A Rockland County, New York couple received a settlement of $2.5 million on the ninth day of a medical malpractice trial.
In the presentation of his case, David Carey, a sales manager, told the court that on Sept. 2, 1997, he visited Rockland Ear, Nose & Throat Associates in Bardonia, N.Y., complaining of a persistent sore throat, and bleeding from the back of his throat.
Dr. Leacroft Green, who examined Mr. Carey, could not detect the source of his bleeding, but he determined that Mr. Carey was suffering from a deviated septum. Dr. Green recommended and nine days later performed two procedures that do not require surgical incisions. They are usually done together: a submucosal septal resection - also known as a septoplasty -- in which portions of the septum are trimmed, reshaped and repositioned, and bilateral inferior-turbinate resection, which reduces the size of the structure that fills the lower portion of the nasal airway.
The procedures were performed at Nyack Hospital. Mr. Carey began experiencing headaches after the first part of the procedure -- the septoplasty. Mr. Carey subsequently was found to have a fracture of his cribriform plate, a portion of the spongy bone that forms the roof of the nasal fossae and part of the floor of the skull's anterior fossa.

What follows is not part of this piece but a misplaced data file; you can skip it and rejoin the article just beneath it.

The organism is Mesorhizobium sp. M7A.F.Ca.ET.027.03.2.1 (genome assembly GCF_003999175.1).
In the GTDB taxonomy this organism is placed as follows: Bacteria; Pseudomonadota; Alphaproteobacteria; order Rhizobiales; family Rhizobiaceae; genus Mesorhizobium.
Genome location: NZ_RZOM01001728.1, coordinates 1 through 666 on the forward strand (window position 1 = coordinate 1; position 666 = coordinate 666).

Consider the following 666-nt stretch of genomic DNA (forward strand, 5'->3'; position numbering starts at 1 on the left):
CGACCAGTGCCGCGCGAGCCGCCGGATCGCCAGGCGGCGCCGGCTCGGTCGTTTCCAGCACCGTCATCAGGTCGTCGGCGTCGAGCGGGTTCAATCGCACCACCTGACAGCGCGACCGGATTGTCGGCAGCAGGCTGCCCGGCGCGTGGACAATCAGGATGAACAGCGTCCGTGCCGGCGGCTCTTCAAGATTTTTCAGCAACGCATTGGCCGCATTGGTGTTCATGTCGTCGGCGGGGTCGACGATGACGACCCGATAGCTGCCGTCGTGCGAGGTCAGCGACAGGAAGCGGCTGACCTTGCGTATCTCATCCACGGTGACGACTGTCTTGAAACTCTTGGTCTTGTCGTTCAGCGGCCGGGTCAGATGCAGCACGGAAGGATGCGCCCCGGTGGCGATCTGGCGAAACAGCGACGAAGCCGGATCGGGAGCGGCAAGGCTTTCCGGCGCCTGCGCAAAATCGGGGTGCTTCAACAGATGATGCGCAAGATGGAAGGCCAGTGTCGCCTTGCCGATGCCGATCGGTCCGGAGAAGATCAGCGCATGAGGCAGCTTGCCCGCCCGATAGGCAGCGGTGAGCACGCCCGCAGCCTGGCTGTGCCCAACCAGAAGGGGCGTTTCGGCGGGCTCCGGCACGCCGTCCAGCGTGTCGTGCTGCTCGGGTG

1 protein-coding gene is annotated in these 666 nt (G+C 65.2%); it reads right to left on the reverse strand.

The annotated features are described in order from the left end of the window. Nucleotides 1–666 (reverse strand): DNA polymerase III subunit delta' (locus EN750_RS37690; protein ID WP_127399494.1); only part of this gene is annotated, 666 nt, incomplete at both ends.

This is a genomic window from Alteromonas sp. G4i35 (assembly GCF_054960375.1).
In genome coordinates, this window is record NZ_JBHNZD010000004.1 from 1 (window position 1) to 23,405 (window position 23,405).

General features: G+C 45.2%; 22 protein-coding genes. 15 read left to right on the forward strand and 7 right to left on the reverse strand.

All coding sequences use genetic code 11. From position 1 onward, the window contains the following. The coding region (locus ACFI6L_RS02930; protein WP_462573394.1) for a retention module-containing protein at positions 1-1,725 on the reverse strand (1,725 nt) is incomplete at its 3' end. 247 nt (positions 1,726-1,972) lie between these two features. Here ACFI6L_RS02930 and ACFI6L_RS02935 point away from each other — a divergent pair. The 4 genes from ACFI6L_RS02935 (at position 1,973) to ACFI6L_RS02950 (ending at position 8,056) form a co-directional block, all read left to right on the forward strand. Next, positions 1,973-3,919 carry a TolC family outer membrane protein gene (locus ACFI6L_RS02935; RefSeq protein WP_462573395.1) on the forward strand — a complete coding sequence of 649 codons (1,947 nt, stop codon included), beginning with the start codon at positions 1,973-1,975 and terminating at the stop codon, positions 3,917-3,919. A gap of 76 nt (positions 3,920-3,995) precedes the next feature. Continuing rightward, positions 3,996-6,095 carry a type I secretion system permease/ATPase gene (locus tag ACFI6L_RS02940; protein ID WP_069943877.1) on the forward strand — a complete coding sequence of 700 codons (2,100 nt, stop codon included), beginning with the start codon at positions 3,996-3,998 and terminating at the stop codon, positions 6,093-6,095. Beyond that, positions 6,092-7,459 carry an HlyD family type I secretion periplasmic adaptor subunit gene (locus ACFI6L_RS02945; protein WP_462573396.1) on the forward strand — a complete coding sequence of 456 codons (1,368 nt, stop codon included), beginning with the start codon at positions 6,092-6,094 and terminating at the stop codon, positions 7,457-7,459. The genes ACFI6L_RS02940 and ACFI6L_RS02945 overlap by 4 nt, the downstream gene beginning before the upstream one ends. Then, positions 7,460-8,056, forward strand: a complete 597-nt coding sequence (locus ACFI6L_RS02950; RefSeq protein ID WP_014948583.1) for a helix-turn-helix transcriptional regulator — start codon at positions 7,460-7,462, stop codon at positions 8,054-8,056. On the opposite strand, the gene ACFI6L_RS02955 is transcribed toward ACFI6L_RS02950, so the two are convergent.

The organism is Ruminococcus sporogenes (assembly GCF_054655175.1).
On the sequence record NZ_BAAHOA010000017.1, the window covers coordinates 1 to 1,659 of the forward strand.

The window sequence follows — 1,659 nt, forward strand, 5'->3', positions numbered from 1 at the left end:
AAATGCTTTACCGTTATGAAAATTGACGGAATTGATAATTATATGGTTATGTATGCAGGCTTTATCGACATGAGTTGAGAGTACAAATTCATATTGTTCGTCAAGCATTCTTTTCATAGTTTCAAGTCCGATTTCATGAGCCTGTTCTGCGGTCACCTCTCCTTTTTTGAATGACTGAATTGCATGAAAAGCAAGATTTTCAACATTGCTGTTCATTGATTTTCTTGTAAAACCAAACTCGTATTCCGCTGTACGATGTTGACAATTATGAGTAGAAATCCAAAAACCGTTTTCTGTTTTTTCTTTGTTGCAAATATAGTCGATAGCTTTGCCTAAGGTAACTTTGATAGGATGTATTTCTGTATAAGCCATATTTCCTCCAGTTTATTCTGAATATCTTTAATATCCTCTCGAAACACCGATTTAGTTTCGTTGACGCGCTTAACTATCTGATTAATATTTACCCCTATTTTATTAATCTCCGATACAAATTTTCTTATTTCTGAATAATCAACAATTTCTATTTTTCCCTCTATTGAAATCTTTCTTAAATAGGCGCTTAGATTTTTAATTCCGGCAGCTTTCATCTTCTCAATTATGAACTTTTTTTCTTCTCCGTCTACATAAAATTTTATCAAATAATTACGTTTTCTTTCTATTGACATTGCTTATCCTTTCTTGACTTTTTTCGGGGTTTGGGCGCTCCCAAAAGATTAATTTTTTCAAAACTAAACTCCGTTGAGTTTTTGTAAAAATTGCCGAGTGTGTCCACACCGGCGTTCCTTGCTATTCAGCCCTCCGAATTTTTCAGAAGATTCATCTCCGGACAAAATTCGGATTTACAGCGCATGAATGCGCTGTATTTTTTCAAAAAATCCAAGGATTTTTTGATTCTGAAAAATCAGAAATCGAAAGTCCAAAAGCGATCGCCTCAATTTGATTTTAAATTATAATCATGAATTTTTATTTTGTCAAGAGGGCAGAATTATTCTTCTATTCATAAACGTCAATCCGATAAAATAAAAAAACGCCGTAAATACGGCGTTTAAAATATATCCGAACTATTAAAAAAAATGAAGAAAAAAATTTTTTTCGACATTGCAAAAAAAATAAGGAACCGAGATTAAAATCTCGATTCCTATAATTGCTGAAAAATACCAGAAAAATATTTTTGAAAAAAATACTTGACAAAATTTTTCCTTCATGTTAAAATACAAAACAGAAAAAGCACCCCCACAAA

On Oct. 9, he underwent repair surgery. He continues to experience headaches. Mr. Carey claimed that he had no nose-related problems, and thus, that the surgeries were unnecessary.
Mr. Carey also alleged that Dr. Green departed from accepted standards of practice. He contended that Dr. Green grabbed his cribriform plate rather than snipping at his nasal cartilage, and thus, that Dr. Green caused the cribriform-plate fracture. He also contended that Dr. Green should have consulted with his primary-care physician. Mr. Carey's wife, Marina Carey, presented a loss-of-services claim.
The defendents contended Mr. Carey's cribriform plate had been weakened by a sinus disease, and, as such, the damage was a risk of the surgery. They also contended the cribriform-plate damage occurred during the second half of the procedure. Thus, the defendants contended, Mr. Carey's headaches were unrelated to his cribriform-plate damage.
The defendants contended that Mr. Carey's injuries stemmed from a quiescent immune disease that became manifest months after the surgery. They contended the immune disease resulted in sinus infections, which damaged Mr. Carey's sinus tissue, and "empty nose syndrome," which contributed to his headaches.